"There's a market of probably several million people who would never buy a console to play the game, but would absolutely buy the game"

Pachter shared some detailed speculation on how this structure might work, from a publisher charging a dollar or two for monthly access to its biggest online game, to the major publishers forming a consortium that charges one fee and portions out revenue according to which games received the most play. The point, though, is that console publishers have a clear incentive to work out the details, and the consumer has every reason to embrace the change.

"There's plenty of 30 or 40-somethings who would like to play FIFA or Call of Duty, but they can't," Pachter continued. "They're not going to buy a console for one game, and I'd say that's true of every single [console] game made. There's a market of probably several million people who would never buy a console to play the game, but would absolutely buy the game."

This could be a solution to the problem that flat console hardware sales in a world crammed with gamers highlights. As the number of players on mobile and other accessible platforms continues to grow, making the biggest brands in gaming available to people who see no value in a $400 box makes a great deal of sense.

"I think the traditional gamer market - which has high standards - does broaden. But the only way you actually see a step function change in that is to pull the console out of the equation, and make it open to people who can't afford or won't buy a console," Pachter said.

"I think this shift to full-game digital downloads, where everybody has the opportunity to play a game without having to invest $399 is a huge opportunity. It's an opportunity for everyone in the value chain, except the retailer and maybe the console manufacturer."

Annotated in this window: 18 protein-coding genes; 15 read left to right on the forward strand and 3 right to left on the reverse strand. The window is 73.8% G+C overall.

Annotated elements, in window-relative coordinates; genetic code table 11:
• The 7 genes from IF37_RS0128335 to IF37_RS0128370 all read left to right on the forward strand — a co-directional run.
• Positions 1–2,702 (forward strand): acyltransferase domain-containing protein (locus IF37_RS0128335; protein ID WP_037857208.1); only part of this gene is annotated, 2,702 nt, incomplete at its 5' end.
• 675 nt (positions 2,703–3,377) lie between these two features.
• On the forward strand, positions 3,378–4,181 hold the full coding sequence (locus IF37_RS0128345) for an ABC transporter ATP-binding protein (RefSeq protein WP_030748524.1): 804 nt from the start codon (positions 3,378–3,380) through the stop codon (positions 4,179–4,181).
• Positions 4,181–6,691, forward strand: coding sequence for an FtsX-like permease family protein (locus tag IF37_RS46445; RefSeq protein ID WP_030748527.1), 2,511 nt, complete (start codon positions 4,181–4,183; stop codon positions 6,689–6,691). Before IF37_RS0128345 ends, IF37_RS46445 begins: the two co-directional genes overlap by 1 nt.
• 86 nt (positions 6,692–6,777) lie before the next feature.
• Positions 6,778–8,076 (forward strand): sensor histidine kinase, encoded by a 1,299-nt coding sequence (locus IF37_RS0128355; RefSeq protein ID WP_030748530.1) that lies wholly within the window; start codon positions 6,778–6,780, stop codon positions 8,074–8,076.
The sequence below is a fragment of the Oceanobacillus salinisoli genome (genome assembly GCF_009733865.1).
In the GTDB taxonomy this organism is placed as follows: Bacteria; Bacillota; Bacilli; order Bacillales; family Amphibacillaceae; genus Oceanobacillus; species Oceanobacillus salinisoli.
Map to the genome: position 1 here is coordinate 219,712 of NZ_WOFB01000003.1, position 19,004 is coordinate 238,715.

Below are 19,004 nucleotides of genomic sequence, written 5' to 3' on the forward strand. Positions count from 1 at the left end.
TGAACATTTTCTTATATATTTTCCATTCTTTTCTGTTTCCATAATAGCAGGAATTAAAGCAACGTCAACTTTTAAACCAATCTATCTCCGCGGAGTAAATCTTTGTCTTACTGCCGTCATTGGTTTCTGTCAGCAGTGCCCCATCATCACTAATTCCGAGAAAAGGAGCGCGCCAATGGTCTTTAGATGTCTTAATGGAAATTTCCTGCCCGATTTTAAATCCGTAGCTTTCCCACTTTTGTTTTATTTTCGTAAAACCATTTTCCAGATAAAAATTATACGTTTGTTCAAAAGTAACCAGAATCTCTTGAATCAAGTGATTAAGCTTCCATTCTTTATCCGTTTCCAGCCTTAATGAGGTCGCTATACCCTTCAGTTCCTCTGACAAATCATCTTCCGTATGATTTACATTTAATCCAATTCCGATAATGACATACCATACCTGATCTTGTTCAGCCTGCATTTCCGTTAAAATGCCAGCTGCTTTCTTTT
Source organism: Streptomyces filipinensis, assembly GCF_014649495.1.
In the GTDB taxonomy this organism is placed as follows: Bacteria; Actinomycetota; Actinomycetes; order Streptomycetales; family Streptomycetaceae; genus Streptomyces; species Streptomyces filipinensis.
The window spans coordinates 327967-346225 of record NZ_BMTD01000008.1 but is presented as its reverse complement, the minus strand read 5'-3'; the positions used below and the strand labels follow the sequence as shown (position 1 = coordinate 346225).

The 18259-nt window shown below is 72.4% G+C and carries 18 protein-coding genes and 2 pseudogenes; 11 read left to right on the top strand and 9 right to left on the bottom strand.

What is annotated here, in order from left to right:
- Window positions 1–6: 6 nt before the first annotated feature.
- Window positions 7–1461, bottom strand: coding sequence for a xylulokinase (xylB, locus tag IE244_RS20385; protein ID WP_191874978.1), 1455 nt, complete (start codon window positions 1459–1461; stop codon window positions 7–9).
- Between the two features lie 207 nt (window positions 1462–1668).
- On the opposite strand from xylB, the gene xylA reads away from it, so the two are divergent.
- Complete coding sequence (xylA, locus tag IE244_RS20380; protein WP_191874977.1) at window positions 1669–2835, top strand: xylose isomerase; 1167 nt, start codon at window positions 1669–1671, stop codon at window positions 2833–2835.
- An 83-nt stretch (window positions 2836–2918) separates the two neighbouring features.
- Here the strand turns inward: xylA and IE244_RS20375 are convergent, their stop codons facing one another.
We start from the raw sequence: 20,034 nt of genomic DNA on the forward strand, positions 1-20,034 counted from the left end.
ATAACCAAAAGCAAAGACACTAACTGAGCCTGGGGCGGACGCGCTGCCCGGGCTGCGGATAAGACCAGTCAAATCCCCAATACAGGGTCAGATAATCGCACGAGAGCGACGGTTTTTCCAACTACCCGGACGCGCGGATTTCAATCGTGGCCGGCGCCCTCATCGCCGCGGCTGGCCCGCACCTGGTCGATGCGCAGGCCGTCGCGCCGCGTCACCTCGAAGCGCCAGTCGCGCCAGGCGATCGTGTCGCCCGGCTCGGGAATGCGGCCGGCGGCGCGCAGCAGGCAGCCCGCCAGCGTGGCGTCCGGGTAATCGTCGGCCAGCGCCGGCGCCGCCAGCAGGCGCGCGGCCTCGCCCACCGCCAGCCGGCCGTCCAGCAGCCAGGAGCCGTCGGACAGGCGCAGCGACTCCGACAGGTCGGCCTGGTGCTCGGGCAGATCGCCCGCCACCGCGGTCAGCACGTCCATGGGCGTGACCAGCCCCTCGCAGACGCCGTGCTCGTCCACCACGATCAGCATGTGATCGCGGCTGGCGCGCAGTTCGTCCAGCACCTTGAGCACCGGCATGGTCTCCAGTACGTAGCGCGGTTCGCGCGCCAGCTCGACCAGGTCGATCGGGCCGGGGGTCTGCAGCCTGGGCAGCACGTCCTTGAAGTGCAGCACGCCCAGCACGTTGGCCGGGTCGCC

GamesIndustry.biz attended DICE Europe as a guest of the organiser. As a part of that arrangement, attendance, travel and accommodation costs were covered by the organiser.

From GamesIndustry.biz Recommendations by Taboola

33 Comments

Martin Echenique Manager, Online Engineering - Sony WWS Online Technology Group, Sony Computer Entertainment Europe

8 10 1.3
Popular Comment
And then I read this...

http://www.wired.com/2009/06/pachter/

... and I'm not quite sure whether I should laugh or weep.

Posted:11 months ago

#1

Joel Hruska Analyst/Journalist

42 164 3.9
The story you linked gets far more right than it gets wrong.

The Wii continued selling well into 2011, even if it didn't dominate to the same degree. The Wii sold so well in its early years that the reduced performance of 2011 was still quite respectable.

Did the Xbox 360 and PS3 still have room for massive growth in 2009? Yes, they did. Xbox 360 sales peaked in 2010 - 2011. And the console cycle last generation was 8 years for MS and seven for Sony, up significantly from just 5 years. Since most AAA titles still shipped for PS3 and Xbox One into 2014, you could make a reasonable argument that the last-gen cycle stretched to 9 and 8 years respectively.

"Pachter disagrees with the “commonly held misperception that consoles can only support software sales growth for a five-year period, and that current generation console software sales will drop dramatically in 2010.”

That's true.

"he sees Nintendo releasing what he calls “Wii Plus” — a Wii with graphics more on par with 360 and PS3, to make it easier for game publishers to port games between all three consoles."

Again, more right than wrong. The Wii U packs a touch less CPU power and a bit more GPU than the Xbox 360 and PS3. Ports between the genres didn't materialize in the same fashion because Sony and MS were already moving forward with next-gen plans, but the Wii U's launch and third-party titles have often been Xbox 360 and PS3 games.

If you're asking if he got every last claim correct, no, of course not. But as a general roadmap for what actually happened in the industry, I'd say that Wired article is pretty darn good.

Posted:11 months ago

#2

Andrew Ihegbu Studying Bsc Commercial Music, University of Westminster

490 219 0.4
Popular Comment
Why do people even listen to Michael Pachter anymore...

Posted:11 months ago